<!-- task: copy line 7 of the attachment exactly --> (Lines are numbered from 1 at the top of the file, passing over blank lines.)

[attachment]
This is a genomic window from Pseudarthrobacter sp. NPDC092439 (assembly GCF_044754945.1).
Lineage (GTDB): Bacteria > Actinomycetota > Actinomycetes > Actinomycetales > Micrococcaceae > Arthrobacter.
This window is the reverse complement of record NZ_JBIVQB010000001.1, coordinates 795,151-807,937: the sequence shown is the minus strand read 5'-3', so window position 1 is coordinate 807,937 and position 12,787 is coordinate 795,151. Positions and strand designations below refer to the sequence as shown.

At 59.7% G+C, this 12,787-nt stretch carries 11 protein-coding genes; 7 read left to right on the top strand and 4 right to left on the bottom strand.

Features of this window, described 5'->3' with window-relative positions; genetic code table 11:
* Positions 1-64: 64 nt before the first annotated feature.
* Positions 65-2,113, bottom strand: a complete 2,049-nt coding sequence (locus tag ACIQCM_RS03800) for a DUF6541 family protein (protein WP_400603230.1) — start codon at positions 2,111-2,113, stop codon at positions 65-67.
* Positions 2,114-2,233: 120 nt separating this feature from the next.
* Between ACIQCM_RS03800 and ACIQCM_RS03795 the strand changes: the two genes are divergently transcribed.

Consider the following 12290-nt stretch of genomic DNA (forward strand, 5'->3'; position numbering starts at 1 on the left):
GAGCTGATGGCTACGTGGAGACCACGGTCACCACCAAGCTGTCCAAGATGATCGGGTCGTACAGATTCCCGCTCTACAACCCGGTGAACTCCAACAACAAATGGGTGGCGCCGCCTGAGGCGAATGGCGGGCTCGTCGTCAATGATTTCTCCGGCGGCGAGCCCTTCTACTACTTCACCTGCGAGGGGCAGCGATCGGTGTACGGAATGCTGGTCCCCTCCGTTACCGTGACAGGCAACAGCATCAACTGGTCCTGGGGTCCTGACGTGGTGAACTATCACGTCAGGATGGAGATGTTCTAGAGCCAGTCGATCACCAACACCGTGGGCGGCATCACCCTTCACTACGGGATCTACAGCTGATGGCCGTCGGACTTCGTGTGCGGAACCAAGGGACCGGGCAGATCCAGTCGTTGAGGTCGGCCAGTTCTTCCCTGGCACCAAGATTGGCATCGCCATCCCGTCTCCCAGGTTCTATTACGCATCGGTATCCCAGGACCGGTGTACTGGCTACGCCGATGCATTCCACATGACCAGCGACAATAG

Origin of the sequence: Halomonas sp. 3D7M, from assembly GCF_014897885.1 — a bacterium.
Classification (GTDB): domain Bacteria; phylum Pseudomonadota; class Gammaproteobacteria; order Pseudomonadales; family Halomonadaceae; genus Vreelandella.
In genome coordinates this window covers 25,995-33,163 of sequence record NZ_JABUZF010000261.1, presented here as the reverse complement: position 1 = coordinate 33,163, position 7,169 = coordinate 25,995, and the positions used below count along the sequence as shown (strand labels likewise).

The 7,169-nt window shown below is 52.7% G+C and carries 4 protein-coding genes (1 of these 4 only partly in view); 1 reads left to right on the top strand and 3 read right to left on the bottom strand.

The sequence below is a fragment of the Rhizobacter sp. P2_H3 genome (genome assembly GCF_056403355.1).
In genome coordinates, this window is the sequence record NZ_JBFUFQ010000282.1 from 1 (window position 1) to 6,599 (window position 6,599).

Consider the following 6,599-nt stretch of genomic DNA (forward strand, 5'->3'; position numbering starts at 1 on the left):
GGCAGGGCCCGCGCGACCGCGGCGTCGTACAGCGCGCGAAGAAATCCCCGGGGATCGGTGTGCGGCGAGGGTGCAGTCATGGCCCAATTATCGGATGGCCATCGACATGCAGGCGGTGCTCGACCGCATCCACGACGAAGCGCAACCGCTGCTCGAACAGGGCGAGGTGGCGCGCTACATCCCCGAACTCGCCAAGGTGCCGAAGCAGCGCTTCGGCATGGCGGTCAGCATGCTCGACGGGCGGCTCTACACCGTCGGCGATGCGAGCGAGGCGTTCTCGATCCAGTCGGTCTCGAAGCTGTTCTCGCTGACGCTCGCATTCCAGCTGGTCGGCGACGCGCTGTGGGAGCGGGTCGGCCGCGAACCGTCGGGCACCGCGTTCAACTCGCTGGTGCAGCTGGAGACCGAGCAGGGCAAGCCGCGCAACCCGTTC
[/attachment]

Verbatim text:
* Positions 65-2,113, bottom strand: a complete 2,049-nt coding sequence (locus tag ACIQCM_RS03800) for a DUF6541 family protein (protein WP_400603230.1) — start codon at positions 2,111-2,113, stop codon at positions 65-67.